Today is Ash Wednesday in the Christian liturgical year. The first day of Lent. Lent, which comes from the English word lenten, meaning "spring," referring to the season and to the rejuvenation of the soul, is a period of 40 days leading to Easter. (Counting Sundays, there are actually 46 days.)
I have not attended an Ash Wednesday service for many years, but because I have been exploring the idea of intentions this year, it seems natural to think about spiritual disciplines during Lent.
As a child, I recall hearing friends talk about giving up candy or sugar or tv or another routine pleasure, but that wasn't something we did in my family. I was raised Lutheran and even though Lutheran churches seem to now practice the imposition of ashes, I don't remember the ritual being part of Ash Wednesday services of my youth. We went to church and confessed our sins, and it was all very solemn, but only in church. Nothing changed in my daily routine. Perhaps my parents prayed more or read the Bible more, but my life moved on steadily toward Good Friday and the prettiness of Easter. I became a convert to Lent in later years. And then I lapsed, which brings me to today.
Sitting in an unfamiliar church, I heard the words, "I invite you to the discipline of Lent," and I processed up the center aisle to a pastor I don't know and as he said the words, "Remember that you are dust, and to dust you shall return," he made the sign of the cross on my forehead with soft ash. I have ashes smeared on my forehead, but am I ready to enter Lent and what exactly does that mean anyway?
This morning I gathered a stack of books from my library to help illuminate what this Lent might hold for me.
A Benedictine monk, Brother Victor-Antoine D'Avila-Latourrette gave me some practical direction in A Monastic Year, Reflections from the Monastery as he outlines the principles of Lenten practice found in the Rule of St Benedict: refrain from sin, pray sincerely, read the scriptures, repent and repent, and fast. Daunting!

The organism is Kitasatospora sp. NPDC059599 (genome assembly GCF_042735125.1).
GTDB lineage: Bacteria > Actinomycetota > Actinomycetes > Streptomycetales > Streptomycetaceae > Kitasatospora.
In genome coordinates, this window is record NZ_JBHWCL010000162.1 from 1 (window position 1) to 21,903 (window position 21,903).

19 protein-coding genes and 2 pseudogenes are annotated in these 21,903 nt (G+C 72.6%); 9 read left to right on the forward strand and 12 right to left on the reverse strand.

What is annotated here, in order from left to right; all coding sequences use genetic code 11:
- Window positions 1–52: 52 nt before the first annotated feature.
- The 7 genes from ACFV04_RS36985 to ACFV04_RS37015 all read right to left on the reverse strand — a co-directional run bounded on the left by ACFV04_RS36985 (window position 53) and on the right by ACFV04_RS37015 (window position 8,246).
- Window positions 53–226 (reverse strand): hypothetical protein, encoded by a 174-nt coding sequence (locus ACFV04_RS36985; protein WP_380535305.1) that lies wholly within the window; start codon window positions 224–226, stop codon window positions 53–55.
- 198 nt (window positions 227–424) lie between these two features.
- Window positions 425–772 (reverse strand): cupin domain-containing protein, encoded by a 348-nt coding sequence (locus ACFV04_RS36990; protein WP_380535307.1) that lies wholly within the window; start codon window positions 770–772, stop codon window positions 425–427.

Joyce Rupp in her book Inviting God In, Scriptural Reflections and Prayers Throughout the Year, quotes from the Hebrew Testament, "Return to the Lord, your God, for he is gracious and merciful, slow to anger, and abounding in steadfast love, and relents from punishing." Joel 2:13. I like her term "re-turning" and wonder what the implication might be for me. She says "...there is always a part of one's heart that has not yet been given over to God..." Perhaps my Lenten discipline is to probe the ways I have not surrendered.
"Outward Bound for the soul," is Barbara Brown Taylor's term to describe Lent. "Forty days to remember what it is like to live by the grace of God alone and not by what we can supply for ourselves." ("Lenten Discipline" in Home By Another Way)
Finally, I read these words in In Wisdom's Path, Discovering the Sacred in Every Season, by Jan L. Richardson: "The season begins with ashes and invites us into a time of stripping away all that distracts us from recognizing the God who dwells at our core, reminding us that we are ashes and dust. God beckons us during Lent to consider what is elemental and essential in our lives."
The Task of Aging
Lent is a sacred time for Christians, but the invitation to know and live one's essence knows no religious or spiritual boundaries. In fact, this is the main task of the wisdom time of aging. I will do my best to accept this invitation. If not now, when?
An Invitation to Comment
What have you given up for Lent now or in the past? Or what spiritual practice or discipline have you added to your life during a Lenten season?
OR if Lent has not been part of your tradition have there been times in your life when you deliberately eliminated a habit that interfered with your relationship with God? I would love to know.